A week before the Pfizer/BioNTech announcement, National Institutes of Health (NIH) officials published an article stating pregnant and lactating people should have been included in the original COVID-19 vaccine trials. “Long-standing obstacles” to the inclusion of these people exist in clinical research, wrote Diana W. Bianchi, MD, director of the Eunice Kennedy Shriver National Institute of Child Health and Human Development (NICHD), and colleagues.4

According to information provided by the manufacturers in the emergency use authorizations, pregnant people were excluded in the trials for both the Pfizer and Moderna vaccines. In addition, the data from women who did become pregnant during the trial have provided “limited data to inform evidence of safety and effectiveness in this population.” Some preclinical rodent data were included from the Moderna trial, the authors noted, but did not take place early enough to support the inclusion of pregnant patients in the trial.

“Efforts by the Centers for Disease Control and Prevention through its V-Safe registry as well as industry and the Food and Drug Administration will yield postmarket vaccine surveillance information from pregnant people, including evidence on the effects of the vaccine on pregnancy and infant outcomes,” they wrote. “These data will be useful, but in the meantime, pregnant people and their clinicians must make real-time decisions based on little or no scientific evidence.”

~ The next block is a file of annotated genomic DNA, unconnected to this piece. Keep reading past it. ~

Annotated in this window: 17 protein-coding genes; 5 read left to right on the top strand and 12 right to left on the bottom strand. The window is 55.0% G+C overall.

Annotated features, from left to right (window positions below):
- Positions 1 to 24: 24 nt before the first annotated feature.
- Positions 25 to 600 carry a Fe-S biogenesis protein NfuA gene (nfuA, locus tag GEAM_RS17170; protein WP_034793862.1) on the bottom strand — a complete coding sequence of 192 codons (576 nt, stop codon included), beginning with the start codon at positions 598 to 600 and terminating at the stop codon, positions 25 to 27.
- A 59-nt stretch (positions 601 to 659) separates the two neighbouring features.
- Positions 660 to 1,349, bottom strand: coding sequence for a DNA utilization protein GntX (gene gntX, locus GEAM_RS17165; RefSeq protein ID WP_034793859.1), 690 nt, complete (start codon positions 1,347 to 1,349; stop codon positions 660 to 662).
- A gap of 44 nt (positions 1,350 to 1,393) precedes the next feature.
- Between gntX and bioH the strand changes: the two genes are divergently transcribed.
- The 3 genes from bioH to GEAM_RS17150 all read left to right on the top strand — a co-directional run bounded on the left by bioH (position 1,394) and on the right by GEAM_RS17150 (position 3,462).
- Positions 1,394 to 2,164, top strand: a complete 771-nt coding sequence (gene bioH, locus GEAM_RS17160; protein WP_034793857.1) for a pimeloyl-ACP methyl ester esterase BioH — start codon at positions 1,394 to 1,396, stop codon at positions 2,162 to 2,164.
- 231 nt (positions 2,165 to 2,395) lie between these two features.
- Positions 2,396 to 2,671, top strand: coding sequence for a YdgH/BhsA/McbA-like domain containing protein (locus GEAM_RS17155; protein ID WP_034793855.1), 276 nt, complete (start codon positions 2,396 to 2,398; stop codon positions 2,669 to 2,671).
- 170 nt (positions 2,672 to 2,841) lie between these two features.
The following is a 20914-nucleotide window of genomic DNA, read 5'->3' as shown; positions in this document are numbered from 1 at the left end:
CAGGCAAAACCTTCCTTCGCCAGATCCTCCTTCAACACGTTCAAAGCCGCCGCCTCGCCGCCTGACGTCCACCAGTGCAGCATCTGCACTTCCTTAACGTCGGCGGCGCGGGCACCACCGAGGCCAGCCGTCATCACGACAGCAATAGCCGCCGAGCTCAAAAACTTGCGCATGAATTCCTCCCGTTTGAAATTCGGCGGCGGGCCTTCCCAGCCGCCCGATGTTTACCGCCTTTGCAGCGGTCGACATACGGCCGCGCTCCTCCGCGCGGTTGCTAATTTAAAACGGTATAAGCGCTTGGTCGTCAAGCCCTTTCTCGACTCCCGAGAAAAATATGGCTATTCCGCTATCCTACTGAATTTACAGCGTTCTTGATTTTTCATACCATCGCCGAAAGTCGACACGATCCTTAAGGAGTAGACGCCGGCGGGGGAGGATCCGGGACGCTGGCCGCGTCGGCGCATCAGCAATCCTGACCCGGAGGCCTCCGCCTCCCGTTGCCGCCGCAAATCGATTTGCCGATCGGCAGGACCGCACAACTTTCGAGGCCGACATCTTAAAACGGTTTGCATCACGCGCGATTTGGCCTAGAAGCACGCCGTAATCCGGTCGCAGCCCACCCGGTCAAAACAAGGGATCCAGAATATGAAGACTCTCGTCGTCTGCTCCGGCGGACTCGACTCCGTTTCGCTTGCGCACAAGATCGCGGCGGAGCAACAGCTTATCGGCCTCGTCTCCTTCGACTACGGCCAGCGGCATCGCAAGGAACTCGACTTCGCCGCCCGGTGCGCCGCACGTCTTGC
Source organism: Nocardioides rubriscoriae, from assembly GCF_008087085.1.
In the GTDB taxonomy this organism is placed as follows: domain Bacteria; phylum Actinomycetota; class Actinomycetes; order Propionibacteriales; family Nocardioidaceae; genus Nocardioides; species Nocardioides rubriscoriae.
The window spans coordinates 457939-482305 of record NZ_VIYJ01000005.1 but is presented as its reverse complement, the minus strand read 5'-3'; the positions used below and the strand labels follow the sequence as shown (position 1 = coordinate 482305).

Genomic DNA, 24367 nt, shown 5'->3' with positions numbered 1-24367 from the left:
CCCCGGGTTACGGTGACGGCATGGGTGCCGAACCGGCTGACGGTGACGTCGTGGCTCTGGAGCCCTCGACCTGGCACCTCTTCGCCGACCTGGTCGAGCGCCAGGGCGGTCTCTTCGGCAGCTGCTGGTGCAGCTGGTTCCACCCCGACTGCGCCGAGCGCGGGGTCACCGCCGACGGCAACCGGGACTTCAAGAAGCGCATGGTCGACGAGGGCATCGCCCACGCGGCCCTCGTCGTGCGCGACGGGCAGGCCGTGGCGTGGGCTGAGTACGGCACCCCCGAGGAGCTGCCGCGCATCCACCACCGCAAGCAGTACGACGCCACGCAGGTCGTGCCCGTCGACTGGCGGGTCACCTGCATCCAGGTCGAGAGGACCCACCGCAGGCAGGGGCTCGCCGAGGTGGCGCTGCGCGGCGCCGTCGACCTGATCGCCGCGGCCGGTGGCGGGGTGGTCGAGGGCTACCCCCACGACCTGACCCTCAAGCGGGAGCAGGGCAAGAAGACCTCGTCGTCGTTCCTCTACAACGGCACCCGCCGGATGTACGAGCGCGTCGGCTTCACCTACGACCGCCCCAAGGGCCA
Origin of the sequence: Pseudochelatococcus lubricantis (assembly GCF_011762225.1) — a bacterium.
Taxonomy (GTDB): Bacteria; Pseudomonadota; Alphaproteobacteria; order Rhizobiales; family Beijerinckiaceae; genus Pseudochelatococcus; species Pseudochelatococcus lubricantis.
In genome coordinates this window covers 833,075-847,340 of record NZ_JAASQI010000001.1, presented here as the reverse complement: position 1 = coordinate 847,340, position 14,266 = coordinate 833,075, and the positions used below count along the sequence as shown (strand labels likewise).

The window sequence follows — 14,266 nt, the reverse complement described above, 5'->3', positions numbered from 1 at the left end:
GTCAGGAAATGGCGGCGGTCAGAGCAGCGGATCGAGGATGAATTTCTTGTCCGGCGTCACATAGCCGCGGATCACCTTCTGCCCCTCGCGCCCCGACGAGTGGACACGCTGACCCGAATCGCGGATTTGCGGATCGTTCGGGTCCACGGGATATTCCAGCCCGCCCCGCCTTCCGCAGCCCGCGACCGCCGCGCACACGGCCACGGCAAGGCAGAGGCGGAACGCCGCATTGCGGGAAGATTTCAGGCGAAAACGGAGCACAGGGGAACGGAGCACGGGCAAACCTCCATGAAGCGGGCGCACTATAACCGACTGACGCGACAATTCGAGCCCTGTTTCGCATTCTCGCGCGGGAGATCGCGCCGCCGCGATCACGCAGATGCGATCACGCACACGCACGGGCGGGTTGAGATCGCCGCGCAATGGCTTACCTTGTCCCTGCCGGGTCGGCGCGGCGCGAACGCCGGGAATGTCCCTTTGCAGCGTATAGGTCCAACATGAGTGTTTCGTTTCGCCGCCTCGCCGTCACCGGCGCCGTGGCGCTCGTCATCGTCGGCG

The Task Force on Research Specific to Pregnant Women and Lactating Women (PRGLAC) made recommendations on how to improve the inclusion of pregnant and lactating people in clinical research. Even so, ethical and liability concerns remain barriers to this type of research, the authors wrote. The PRGLAC authors proposed additional protections for these people through rulemaking and government initiatives that can reduce liability.

A pregnant person should have the same evidence about a vaccine that is provided to other individuals, the authors noted. “The information that pregnant and lactating people need to make this decision should be tailored to their individual risks based on potential exposures in their home and work environments, their medical comorbidities, and their demographic characteristics, combined with the evidence on the safety and effectiveness of the vaccine and its potential effects on a fetus. Pregnant and lactating persons should not be protected from participating in research, but rather should be protected through research.”

Pamela Payne, BSN, MSN, NP, a maternal-infant nursing instructor at the Patricia A. Chin School of Nursing at California State University in Los Angeles, says the Pfizer/BioNTech clinical vaccine trial with pregnant women is important — and she wishes that it had been part of the initial clinical trials.